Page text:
Thursday, March 06, 2014

Creationist Delusions of Persecution


The creationist website, Uncommon Descent, looks more and more like a parody.

A nontrivial fraction of their postings are currently devoted to imagined persecution of their nutty beliefs. Take this one, for example, where faux journalist Denyse O'Leary discusses the recent discovery of a large virus.

Denyse, as usual, is a bit late to the party. The usual science outlets reported on this three days before Denyse, and other giant viruses have been around for at least ten years. Denyse doesn't do any actual journalism; she just riffs off the work of real journalists.

Denyse uses it as an opportunity to create an imaginary persecution scenario, suggesting that evolutionary biologists would say "None of these creationists should be allowed to hold a job in science". Nobody's said anything even remotely like this; the work was done by non-creationist biologists, was published in a prestigious place to great fanfare, and the discovery merited an article in Nature.

Neither does the giant virus discovery invalidate common descent as a useful theory. (In exactly the same way, relativity doesn't invalidate the usefulness of classical mechanics.) The real state of affairs with regard to common descent is now known, and has been known for a while, to be more complicated than initially thought, with complications arising from horizontal transfer, among other mechanisms. Any honest reporter realizes this.

It's creationists, not evolutionary biologists, who treat Darwin like some sort of demigod that had to be right about everything. The rest of us have known for a long time that Darwin was wrong about many things. When was the last time you heard someone speaking about gemmules as particles of inheritance?

Nobody in the evolutionary biology camp says "believe them and shut up"; Denyse seems to think that biologists are like the Catholic Church. This is just a bizarre creationist persecution fantasy. As for "tenured prof[s]", O'Leary's favorite target, just who exactly do you think discovered the giant virus? Hint: it wasn't Denyse, Steven Meyer, or any other of her non-tenured creationist friends.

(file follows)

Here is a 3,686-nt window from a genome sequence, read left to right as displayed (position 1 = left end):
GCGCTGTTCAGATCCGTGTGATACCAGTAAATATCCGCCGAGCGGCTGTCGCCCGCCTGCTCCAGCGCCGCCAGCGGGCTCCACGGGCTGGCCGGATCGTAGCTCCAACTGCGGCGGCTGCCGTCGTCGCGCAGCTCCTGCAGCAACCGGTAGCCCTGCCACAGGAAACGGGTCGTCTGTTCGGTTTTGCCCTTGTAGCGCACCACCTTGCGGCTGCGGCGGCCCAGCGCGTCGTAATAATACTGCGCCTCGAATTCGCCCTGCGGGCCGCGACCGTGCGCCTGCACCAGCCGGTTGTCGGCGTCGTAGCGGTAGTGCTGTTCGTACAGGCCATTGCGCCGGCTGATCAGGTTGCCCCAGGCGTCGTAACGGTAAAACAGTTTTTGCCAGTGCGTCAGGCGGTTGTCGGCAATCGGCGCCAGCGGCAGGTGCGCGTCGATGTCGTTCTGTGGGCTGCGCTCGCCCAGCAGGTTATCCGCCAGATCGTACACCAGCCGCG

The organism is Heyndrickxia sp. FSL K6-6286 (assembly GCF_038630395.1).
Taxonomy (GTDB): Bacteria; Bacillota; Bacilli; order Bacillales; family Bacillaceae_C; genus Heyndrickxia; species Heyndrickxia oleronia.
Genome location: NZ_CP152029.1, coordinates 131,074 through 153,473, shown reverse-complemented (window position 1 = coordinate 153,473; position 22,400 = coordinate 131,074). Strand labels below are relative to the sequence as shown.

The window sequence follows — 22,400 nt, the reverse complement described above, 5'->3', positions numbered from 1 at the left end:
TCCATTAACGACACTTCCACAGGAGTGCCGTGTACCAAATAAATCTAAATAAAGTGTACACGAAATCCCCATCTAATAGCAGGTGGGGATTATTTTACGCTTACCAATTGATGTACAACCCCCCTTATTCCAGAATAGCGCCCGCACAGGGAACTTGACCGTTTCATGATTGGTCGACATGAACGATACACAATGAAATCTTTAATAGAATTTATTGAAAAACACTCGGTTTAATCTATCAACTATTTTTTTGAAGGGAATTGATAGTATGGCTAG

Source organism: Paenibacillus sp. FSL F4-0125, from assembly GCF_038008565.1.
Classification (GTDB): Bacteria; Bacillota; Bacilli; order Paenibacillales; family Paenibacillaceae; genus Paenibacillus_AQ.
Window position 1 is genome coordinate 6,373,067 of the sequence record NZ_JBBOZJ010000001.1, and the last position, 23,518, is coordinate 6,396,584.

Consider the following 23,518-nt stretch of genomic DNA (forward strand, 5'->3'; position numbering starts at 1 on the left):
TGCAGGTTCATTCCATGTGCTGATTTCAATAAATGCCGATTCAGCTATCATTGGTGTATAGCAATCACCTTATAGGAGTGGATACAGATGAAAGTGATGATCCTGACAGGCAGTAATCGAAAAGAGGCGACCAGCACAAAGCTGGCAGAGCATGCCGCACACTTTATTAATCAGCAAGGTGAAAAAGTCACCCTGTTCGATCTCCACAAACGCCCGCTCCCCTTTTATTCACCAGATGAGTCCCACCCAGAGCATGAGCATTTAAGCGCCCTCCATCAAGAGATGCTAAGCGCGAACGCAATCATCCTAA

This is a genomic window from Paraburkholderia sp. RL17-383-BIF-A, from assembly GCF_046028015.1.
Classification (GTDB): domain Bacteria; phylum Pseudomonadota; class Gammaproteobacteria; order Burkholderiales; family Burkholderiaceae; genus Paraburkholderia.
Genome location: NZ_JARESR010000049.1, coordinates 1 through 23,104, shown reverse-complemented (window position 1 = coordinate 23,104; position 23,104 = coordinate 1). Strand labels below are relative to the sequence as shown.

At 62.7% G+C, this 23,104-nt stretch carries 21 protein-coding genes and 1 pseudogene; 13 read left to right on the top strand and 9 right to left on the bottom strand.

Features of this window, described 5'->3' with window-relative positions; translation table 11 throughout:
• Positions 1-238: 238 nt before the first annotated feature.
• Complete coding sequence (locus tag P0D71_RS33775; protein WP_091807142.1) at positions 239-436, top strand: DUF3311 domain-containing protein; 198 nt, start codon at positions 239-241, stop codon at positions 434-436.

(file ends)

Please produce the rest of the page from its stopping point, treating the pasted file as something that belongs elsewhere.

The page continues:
You can't make up this kind of stupidity.

5 comments:

Diogenes said...

I wait for them to post something on Twitter, then I tweet them from @diogeneslamp0 -- same content as your post here, but boiled down to 140 characters.

Such as, on the the topic of the giant virus:

@itsdesign After yrs of research, ID scientists discover world's largest virus. O wait that was us #pubjacked!

Denyse O'Leary's tag is @itsdesign. I use the hashtag #pubjacked each time the IDologues hijack evolutionist research claiming it supports their own agenda.

CDP said...

Professor Shallit, I don't understand your analogy between common descent and Newtonian mechanics. Do you really mean to suggest that the Pithovirus sibericum does not share a common ancestor with the rest of the organisms on Earth? The Nature article you cite states: "Only one-third of its proteins bear any similarity to those of other viruses." This means it's a strange virus, but it surely doesn't mean it was an independently originating life form.

Please clarify.

Jeffrey Shallit said...

No, I'm not suggesting anything like that. I only meant that things like horizontal transfer complicate the picture of descent.

IThinkWithMy Liver said...

Just came across a delicious little christian crackpot named Louis Savain and his insane ramblings website
rebelscience.org

IThinkWithMy Liver said...

And in the parallel all-comedy universe, an Arizona State Senator (let me guess: not a Socialist, not a Communist, not a Green..let's see.. what other political party do you think he could possibly belong to?) opposes algebra because he thinks it's pornographic.

http://www.patheos.com/blogs/friendlyatheist/2014/02/22/arizona-state-senator-says-he-opposes-common-core-because-it-promotes-algebra/

No, wait. This is not in the parallel all-comedy universe. This is sadly in our universe.